Privacy SOS

FBI plans to go ahead with program casting suspicion on Muslim and Arab children, despite community concerns


The FBI is reportedly set to launch an online “educational” tool to help teachers and students learn how to identify possible violent extremists in schools and communities. Civil rights and Muslim religious groups oppose the plan, which falls under the umbrella of larger “countering violent extremism” efforts spearheaded by law enforcement. These programs operate under the assumption that Muslim extremism is a grave threat to American communities, and seek to involve teachers, health professionals, and counselors in surveillance and reporting on supposedly suspicious behavior among youth.

The new program is called “Don’t Be a Puppet.” It’s a computer simulation that leads users “through a series of games and tips intended to teach how to identify someone who may be falling prey to radical extremists,” according to a New York Times reporter who spoke with people who viewed the game at FBI headquarters. Hoda Hawa, director of policy and advocacy for the Muslim Public Affairs Council, told the Times she was particularly

troubled by a question that she said asked the user to identify which of four or five posts on social media should raise alarm. Among the choices were a person posting about a plan to attend a political event, or someone with an Arabic name posting about going on “a mission” overseas. The correct answer was the posting with the Arabic name.

That “mission” could be a humanitarian endeavor, Hawa told the Times. Encouraging students to view their Muslim or Arab classmates with suspicion will foster an unsafe environment at school for those children, another advocate warned. “If this is shown to middle and high school students, it’s going to result in the bullying of these children,” he said.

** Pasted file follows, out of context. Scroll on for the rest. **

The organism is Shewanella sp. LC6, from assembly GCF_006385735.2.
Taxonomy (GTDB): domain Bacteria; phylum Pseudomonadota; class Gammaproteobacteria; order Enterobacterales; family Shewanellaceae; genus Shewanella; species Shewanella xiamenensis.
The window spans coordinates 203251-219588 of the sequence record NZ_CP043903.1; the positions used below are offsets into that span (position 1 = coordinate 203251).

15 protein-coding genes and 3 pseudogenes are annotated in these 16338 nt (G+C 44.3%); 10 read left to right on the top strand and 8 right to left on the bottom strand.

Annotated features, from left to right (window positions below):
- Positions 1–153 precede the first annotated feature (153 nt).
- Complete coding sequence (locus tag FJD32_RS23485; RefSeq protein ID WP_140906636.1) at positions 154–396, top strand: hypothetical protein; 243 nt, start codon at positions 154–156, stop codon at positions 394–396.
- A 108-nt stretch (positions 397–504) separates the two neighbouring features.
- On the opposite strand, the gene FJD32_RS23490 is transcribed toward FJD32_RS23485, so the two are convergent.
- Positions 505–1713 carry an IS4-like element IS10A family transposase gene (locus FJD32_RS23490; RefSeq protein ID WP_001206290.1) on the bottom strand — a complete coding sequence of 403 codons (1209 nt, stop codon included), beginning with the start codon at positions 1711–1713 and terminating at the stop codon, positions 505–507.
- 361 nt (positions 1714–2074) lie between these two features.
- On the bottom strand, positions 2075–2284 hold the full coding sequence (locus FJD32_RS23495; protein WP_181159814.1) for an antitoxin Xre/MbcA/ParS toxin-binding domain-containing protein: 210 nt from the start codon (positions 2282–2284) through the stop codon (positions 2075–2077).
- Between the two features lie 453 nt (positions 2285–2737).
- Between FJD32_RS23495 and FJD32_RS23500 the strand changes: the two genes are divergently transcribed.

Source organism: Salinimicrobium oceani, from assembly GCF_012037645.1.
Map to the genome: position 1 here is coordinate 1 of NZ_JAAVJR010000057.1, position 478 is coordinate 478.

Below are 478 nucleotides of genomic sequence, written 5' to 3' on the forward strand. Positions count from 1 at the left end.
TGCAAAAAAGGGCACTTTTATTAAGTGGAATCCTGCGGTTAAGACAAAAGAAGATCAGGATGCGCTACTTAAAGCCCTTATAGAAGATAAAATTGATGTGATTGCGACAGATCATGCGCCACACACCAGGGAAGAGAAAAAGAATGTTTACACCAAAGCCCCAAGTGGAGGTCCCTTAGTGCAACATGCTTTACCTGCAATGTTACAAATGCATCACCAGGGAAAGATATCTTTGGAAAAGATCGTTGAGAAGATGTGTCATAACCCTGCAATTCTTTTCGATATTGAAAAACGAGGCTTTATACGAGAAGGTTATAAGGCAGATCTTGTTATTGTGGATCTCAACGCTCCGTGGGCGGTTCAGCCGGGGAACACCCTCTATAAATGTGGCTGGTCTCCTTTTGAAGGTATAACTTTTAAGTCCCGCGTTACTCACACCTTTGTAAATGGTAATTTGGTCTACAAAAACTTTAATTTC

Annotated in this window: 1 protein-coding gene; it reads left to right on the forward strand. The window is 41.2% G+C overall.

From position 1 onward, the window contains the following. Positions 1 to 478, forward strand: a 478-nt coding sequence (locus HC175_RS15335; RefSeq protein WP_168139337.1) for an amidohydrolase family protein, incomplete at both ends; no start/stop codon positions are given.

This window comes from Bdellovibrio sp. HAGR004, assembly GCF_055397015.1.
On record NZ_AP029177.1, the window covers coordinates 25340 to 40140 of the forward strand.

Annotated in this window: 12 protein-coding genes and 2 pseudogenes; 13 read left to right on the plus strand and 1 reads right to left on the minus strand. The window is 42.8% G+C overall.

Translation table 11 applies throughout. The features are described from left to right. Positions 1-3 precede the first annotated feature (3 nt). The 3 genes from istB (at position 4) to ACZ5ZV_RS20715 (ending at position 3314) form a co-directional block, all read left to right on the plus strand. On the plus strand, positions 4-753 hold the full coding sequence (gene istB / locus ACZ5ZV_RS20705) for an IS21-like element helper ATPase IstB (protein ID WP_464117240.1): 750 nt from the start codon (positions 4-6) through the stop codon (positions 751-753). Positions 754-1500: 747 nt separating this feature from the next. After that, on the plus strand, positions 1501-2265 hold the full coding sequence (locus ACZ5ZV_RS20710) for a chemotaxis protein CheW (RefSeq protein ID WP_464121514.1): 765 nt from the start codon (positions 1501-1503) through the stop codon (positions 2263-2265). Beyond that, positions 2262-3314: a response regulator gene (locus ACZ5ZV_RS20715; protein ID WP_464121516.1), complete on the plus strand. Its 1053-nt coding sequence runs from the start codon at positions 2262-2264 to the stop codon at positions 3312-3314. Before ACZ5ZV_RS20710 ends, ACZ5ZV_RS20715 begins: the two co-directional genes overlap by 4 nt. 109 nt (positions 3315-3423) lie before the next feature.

Despite community concerns and what one meeting attendant described as “blowback from everybody,” the FBI plans to go ahead with the project.

According to experts, Muslim extremists have killed 50 people in the United States since the attacks on September 11, 2001. Between 2001 and 2011, however, right-wing extremists killed 254 Americans. Meanwhile, over 215,000 people were murdered in the United States during that period.

You are as likely to be killed by your television as by a terrorist in the United States. In 2011, about 34,000 people in the US died in traffic accidents.

But despite these facts, the FBI and Department of Justice are plowing ahead with discriminatory programs that cast suspicion on entire communities of Americans. Why? It might have something to do with what former FBI assistant director Thomas Fuentes told a reporter about how the FBI operates in the post-9/11 era. In order to keep budgets high, he said, the FBI’s mantra is “Keep Fear Alive.”

In related news, over the weekend a Burlington, Massachusetts mosque was vandalized when someone spray painted the letters “USA” all over it. The same mosque was vandalized in the same fashion just two years ago.

© 2021 ACLU of Massachusetts.